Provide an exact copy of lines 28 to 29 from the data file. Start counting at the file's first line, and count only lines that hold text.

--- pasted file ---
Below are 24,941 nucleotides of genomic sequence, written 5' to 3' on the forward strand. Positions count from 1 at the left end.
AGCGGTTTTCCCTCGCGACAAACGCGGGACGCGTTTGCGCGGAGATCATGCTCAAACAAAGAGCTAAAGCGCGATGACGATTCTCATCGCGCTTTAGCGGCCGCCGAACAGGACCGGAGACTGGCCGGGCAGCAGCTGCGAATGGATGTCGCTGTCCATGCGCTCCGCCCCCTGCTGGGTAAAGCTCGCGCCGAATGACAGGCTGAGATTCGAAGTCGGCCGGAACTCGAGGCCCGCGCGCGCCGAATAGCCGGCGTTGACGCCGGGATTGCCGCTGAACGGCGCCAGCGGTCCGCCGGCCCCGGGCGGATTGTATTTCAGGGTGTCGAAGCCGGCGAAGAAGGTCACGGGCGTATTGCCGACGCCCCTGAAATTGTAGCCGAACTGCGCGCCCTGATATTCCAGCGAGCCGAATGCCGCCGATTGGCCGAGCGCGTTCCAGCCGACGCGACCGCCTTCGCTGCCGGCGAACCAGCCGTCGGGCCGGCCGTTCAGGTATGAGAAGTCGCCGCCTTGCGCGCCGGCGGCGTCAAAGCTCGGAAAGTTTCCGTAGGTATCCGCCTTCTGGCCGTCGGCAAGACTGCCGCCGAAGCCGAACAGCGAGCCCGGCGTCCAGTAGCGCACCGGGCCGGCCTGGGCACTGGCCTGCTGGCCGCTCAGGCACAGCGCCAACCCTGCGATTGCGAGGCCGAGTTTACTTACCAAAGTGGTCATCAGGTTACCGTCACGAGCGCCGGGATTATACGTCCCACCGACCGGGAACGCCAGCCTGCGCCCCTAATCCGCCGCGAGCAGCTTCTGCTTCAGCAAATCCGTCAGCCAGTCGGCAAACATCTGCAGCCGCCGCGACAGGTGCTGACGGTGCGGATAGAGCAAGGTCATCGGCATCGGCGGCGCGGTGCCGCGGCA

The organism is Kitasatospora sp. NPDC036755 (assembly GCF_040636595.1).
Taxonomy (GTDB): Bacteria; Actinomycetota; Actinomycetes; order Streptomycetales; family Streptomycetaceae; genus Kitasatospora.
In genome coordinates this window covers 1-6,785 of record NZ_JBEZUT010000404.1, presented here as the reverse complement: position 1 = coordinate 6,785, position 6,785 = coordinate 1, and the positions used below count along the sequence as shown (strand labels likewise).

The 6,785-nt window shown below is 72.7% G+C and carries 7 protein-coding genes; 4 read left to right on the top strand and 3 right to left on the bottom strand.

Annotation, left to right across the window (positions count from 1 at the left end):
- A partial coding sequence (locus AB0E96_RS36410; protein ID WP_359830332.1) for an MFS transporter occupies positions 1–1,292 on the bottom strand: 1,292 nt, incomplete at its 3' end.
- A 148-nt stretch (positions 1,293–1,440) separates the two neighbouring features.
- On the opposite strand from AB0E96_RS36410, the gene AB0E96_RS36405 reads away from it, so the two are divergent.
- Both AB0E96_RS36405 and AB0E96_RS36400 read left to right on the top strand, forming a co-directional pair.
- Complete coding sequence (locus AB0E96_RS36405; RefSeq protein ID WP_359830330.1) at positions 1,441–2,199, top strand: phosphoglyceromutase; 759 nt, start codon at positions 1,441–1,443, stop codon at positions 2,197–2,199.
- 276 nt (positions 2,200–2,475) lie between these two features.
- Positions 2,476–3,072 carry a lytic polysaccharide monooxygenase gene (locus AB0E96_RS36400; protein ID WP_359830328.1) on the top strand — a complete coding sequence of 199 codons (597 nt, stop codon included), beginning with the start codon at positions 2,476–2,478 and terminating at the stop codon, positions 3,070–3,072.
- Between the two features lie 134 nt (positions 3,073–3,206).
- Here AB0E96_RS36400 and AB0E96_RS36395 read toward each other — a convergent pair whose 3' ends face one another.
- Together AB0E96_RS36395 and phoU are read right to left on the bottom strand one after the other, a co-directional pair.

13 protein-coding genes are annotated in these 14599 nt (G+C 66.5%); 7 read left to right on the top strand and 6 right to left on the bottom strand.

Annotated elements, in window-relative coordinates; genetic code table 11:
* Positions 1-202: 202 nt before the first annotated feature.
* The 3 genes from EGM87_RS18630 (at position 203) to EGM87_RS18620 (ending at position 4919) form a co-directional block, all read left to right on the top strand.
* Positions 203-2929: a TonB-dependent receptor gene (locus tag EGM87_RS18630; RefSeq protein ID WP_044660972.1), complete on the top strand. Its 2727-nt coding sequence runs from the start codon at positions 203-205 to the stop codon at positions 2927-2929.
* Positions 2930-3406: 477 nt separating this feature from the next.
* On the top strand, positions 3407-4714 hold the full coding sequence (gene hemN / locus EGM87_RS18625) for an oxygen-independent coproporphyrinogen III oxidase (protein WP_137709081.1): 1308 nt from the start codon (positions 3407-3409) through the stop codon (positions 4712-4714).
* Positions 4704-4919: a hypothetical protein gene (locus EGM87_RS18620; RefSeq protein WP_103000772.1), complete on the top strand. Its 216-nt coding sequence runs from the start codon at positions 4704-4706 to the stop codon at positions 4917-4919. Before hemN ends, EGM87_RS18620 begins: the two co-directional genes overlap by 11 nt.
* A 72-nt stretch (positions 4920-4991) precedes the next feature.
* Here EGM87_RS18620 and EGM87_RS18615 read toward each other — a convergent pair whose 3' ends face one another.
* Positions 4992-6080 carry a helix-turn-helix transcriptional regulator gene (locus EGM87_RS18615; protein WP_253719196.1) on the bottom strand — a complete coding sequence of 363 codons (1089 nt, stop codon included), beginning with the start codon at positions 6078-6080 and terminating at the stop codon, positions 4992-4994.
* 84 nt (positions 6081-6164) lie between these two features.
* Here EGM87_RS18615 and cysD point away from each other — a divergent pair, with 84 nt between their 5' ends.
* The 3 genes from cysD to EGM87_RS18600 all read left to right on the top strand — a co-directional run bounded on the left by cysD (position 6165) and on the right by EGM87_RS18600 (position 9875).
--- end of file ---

* Positions 4992-6080 carry a helix-turn-helix transcriptional regulator gene (locus EGM87_RS18615; protein WP_253719196.1) on the bottom strand — a complete coding sequence of 363 codons (1089 nt, stop codon included), beginning with the start codon at positions 6078-6080 and terminating at the stop codon, positions 4992-4994.
* 84 nt (positions 6081-6164) lie between these two features.